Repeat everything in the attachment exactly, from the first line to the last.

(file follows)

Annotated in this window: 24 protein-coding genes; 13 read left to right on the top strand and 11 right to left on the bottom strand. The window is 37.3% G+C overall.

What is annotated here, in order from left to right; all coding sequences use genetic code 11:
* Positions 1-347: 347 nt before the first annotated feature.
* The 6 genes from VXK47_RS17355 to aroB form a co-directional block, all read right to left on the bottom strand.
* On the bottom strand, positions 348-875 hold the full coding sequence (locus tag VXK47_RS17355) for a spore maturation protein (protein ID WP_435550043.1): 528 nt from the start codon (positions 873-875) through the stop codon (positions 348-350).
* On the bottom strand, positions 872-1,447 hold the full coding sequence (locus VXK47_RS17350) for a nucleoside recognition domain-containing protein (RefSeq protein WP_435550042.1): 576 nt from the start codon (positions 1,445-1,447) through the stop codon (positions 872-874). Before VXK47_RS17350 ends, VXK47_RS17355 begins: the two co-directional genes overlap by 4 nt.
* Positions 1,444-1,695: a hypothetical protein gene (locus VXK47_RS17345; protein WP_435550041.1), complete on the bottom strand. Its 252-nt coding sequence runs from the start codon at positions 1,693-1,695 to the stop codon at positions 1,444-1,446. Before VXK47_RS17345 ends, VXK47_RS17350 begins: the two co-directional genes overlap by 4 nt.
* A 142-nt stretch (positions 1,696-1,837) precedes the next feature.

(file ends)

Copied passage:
Annotated in this window: 24 protein-coding genes; 13 read left to right on the top strand and 11 right to left on the bottom strand. The window is 37.3% G+C overall.

What is annotated here, in order from left to right; all coding sequences use genetic code 11:
* Positions 1-347: 347 nt before the first annotated feature.
* The 6 genes from VXK47_RS17355 to aroB form a co-directional block, all read right to left on the bottom strand.
* On the bottom strand, positions 348-875 hold the full coding sequence (locus tag VXK47_RS17355) for a spore maturation protein (protein ID WP_435550043.1): 528 nt from the start codon (positions 873-875) through the stop codon (positions 348-350).
* On the bottom strand, positions 872-1,447 hold the full coding sequence (locus VXK47_RS17350) for a nucleoside recognition domain-containing protein (RefSeq protein WP_435550042.1): 576 nt from the start codon (positions 1,445-1,447) through the stop codon (positions 872-874). Before VXK47_RS17350 ends, VXK47_RS17355 begins: the two co-directional genes overlap by 4 nt.
* Positions 1,444-1,695: a hypothetical protein gene (locus VXK47_RS17345; protein WP_435550041.1), complete on the bottom strand. Its 252-nt coding sequence runs from the start codon at positions 1,693-1,695 to the stop codon at positions 1,444-1,446. Before VXK47_RS17345 ends, VXK47_RS17350 begins: the two co-directional genes overlap by 4 nt.
* A 142-nt stretch (positions 1,696-1,837) precedes the next feature.